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Forest Hills Cemetery getting ready to re-open its grounds - except to dog walkers, bicyclists and joggers

Forest Hills Cemetery announces that it will soon re-open its grounds to the public, but with a major change: Only strollers will be allowed; people with dogs or who want to bicycle or jog will have to find someplace else for that.

We require all visitors to be respectful of our primary purpose which is to bury the dead and to provide a peaceful and tranquil setting for their families and friends.

We realize that this is a substantial change in policy and thank you in advance for your understanding and cooperation. Please note that any visitor not abiding by the new rules will be asked to leave the property.

The announcement did not give a specific date.

Cemetery officials shut the grounds to the general public last month.

H/t Ron.

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Comments

Wonderful! Let's hope all visitors are respectful so Forest Hills doesn't have to close its gates again.

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Voting closed 48

I hear people have been dying to get in there.

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Voting closed 15

they'll let you in even if you show signs of coffin

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Voting closed 8

Arboretum should also ban dog walkers. Too many dogs are off-leash.

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Voting closed 78

Yes! And the same for Millenium Park in West Roxbury -- an off leash german shephard jumped up on me, wouldn't quit and bit my hand while the owner was too busy texting to pay attention to her aggressive dog. No apology, no acknowledement, no putting the leash back on her dog. Per usual, entitled brats spoil privileges that responsible dog owners enjoy.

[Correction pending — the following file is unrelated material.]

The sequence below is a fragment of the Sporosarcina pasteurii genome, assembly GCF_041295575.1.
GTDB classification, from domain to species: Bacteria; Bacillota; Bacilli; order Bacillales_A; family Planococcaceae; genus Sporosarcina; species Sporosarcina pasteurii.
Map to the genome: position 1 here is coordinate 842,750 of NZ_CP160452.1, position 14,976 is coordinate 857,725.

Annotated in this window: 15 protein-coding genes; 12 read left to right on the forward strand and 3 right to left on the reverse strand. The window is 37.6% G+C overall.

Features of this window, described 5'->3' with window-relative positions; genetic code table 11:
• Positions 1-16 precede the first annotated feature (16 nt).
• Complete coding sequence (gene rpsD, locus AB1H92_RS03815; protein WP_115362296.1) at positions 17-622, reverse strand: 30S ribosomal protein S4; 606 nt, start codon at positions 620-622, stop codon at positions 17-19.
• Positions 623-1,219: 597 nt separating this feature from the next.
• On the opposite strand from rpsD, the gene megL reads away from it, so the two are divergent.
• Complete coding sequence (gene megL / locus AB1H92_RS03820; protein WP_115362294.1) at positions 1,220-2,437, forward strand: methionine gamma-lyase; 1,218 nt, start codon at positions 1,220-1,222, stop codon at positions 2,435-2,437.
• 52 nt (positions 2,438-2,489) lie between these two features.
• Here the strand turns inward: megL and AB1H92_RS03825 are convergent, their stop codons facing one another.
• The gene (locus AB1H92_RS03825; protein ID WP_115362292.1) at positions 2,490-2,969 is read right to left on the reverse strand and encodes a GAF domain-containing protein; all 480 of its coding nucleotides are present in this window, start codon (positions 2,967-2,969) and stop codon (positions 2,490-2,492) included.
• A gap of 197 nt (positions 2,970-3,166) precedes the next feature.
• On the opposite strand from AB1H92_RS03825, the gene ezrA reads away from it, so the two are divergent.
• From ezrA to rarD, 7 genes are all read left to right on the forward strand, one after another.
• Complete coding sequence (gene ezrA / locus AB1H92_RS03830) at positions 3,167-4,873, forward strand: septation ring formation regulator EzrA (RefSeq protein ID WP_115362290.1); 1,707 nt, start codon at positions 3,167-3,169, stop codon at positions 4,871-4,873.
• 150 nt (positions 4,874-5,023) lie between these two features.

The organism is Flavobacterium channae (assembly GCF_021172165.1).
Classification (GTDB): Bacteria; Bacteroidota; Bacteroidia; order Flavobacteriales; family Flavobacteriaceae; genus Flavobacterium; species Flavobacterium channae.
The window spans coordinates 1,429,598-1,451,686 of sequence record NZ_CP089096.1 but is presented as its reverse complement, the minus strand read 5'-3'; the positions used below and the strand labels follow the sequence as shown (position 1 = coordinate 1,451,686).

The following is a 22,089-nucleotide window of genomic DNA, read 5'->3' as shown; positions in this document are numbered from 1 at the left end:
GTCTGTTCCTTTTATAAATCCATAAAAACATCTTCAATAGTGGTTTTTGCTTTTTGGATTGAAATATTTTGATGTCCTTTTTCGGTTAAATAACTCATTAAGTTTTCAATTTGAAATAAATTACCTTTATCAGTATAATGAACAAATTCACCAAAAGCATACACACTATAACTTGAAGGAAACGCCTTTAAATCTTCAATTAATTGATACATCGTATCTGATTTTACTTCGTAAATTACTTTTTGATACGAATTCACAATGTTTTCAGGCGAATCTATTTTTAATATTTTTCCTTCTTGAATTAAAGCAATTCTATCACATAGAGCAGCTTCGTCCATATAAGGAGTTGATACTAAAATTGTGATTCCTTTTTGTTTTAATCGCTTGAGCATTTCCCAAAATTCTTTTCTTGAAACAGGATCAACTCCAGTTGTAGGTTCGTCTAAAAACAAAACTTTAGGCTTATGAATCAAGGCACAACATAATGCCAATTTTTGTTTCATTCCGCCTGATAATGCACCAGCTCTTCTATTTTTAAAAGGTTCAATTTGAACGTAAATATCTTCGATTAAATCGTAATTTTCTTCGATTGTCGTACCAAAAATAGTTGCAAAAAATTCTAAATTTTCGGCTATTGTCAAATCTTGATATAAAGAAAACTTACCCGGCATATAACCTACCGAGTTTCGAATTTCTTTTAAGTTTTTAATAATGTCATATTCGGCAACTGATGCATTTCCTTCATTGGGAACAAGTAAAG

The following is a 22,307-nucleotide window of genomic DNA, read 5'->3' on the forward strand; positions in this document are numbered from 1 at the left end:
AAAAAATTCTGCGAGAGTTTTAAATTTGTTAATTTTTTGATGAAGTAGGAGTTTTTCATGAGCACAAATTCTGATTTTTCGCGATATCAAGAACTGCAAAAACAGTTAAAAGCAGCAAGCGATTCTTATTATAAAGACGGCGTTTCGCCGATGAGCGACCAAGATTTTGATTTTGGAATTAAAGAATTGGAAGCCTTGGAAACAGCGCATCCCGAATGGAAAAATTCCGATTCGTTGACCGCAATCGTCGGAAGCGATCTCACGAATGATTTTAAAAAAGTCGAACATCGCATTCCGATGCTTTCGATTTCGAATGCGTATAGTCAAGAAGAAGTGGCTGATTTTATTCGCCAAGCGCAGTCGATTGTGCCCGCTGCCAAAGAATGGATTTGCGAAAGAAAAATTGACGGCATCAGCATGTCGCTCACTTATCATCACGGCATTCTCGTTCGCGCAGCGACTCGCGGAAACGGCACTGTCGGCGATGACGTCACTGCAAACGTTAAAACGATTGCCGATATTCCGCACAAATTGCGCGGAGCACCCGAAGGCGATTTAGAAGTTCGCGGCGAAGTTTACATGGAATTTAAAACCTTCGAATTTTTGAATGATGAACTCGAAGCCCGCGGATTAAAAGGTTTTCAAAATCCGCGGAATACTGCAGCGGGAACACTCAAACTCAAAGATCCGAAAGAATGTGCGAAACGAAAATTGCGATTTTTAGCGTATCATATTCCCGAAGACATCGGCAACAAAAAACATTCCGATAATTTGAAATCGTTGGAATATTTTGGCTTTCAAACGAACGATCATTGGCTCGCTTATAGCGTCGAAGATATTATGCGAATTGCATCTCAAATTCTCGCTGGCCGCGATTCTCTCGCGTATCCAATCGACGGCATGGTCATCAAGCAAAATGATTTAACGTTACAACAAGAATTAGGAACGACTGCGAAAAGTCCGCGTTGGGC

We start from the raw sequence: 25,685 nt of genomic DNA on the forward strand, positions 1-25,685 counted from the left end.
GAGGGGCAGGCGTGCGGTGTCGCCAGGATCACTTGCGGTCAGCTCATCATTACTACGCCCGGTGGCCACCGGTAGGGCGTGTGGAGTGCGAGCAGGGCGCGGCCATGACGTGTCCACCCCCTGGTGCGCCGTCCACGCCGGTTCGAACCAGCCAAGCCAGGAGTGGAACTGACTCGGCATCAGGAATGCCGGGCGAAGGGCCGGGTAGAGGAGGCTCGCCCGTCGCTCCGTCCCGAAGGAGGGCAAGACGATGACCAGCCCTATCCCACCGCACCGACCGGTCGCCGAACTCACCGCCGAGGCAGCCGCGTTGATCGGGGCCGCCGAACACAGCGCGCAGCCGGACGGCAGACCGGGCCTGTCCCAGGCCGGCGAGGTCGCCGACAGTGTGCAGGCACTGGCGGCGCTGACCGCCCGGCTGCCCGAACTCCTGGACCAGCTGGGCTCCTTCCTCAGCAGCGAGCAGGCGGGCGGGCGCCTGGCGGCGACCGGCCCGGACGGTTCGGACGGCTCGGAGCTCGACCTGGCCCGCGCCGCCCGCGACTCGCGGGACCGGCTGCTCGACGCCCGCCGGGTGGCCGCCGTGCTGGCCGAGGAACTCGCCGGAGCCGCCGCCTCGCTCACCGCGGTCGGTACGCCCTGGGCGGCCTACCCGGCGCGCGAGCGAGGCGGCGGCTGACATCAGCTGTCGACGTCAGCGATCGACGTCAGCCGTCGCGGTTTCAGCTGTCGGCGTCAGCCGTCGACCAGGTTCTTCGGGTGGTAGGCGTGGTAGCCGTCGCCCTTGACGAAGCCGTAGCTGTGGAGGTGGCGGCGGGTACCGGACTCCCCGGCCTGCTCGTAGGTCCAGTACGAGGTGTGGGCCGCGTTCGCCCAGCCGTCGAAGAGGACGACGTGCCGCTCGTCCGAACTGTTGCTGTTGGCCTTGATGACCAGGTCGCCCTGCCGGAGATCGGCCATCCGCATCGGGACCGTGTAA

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Voting closed 55

I would have. It needed to be tested for rabies, and the dog owner needed to be put on notice. If the bite turned out to be a serious injury, you might also need the owner identified.

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Voting closed 7

If you were actually bitten by an off-leash dog, you should have filed a police report to have dangerous behavior addressed.
Now if you're embellishing the story on an internet comment board to play up a common gripe, that's another matter....
So can you post a redacted copy of the report here?

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Voting closed 7

The arboretum already bans off leash dogs. There are signs all over the arbs noting that dogs must be on leash. What’s needed is for people to respect the rules and other humans and leash their dogs!

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Voting closed 43

on off-leash dogs in the Arboretum. Ever since they started to strictly enforce dogs on leashes, I see everyone complying. This is in the main part of the Arboretum and I'm there for a couple of hours daily.

There are regular patrols by Park Rangers, Boston Animal Control, and the Arboretum's own ambassadors.

I don't go to Millennium because of all the off leash dogs.